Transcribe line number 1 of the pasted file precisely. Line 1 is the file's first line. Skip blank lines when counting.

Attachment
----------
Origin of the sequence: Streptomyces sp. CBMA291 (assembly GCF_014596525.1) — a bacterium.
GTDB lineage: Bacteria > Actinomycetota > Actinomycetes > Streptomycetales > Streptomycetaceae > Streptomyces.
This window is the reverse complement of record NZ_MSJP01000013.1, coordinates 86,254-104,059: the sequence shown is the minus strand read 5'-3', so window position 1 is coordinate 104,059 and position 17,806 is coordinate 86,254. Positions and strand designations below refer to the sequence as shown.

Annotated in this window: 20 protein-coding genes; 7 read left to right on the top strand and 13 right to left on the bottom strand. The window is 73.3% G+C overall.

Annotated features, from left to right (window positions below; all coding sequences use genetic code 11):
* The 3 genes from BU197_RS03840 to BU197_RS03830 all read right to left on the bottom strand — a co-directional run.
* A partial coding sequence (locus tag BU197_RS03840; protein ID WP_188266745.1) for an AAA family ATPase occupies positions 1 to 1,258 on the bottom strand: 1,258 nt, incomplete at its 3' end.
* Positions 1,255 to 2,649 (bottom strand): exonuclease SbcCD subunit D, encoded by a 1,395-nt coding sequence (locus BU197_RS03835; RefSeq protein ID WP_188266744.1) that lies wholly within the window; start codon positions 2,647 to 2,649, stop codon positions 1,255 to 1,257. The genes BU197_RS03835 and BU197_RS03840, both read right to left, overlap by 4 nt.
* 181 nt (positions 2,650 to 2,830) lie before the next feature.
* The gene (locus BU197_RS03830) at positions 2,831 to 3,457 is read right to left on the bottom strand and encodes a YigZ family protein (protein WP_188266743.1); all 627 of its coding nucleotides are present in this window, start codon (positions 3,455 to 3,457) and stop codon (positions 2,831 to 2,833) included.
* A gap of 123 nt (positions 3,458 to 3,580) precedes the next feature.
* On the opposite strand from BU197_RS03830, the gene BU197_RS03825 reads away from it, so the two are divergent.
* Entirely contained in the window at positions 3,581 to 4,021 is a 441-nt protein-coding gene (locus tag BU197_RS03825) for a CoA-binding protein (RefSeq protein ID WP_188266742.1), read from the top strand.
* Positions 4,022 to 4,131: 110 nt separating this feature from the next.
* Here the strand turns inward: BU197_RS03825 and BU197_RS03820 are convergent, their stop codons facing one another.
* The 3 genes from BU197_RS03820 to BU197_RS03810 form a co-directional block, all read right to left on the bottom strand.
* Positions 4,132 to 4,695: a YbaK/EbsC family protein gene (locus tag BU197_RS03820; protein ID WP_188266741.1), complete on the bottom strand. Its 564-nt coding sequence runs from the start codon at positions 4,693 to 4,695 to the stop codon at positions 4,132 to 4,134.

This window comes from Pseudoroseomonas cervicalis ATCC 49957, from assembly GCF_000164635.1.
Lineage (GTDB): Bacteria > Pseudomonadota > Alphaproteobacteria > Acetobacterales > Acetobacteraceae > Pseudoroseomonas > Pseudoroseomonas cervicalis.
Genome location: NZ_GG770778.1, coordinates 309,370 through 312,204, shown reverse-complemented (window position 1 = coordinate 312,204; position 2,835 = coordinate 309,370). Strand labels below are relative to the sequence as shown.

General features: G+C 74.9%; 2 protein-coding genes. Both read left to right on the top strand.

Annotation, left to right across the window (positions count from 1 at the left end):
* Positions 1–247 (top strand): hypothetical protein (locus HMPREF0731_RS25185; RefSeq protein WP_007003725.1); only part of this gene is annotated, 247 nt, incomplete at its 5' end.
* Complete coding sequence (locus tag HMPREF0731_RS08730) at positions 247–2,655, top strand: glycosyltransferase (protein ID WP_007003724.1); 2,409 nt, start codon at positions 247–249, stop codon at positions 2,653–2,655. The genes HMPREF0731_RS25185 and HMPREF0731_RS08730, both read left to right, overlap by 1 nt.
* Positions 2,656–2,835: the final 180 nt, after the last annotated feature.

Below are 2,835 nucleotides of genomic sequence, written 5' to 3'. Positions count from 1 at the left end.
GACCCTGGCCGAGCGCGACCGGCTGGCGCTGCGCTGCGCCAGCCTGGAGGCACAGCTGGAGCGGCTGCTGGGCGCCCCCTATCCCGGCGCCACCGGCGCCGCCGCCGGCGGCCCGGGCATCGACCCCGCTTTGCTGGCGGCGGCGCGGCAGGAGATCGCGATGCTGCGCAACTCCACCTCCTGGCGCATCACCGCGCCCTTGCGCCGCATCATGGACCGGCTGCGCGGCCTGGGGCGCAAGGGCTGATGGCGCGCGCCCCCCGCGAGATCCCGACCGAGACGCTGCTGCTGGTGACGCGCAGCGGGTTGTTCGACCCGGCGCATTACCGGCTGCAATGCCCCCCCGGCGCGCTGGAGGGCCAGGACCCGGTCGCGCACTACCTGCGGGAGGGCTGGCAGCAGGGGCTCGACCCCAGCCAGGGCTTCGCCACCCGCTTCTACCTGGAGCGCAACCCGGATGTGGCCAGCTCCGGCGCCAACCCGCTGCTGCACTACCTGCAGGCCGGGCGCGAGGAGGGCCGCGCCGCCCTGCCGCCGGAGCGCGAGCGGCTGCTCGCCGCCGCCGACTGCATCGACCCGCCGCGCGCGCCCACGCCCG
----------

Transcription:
Origin of the sequence: Streptomyces sp. CBMA291 (assembly GCF_014596525.1) — a bacterium.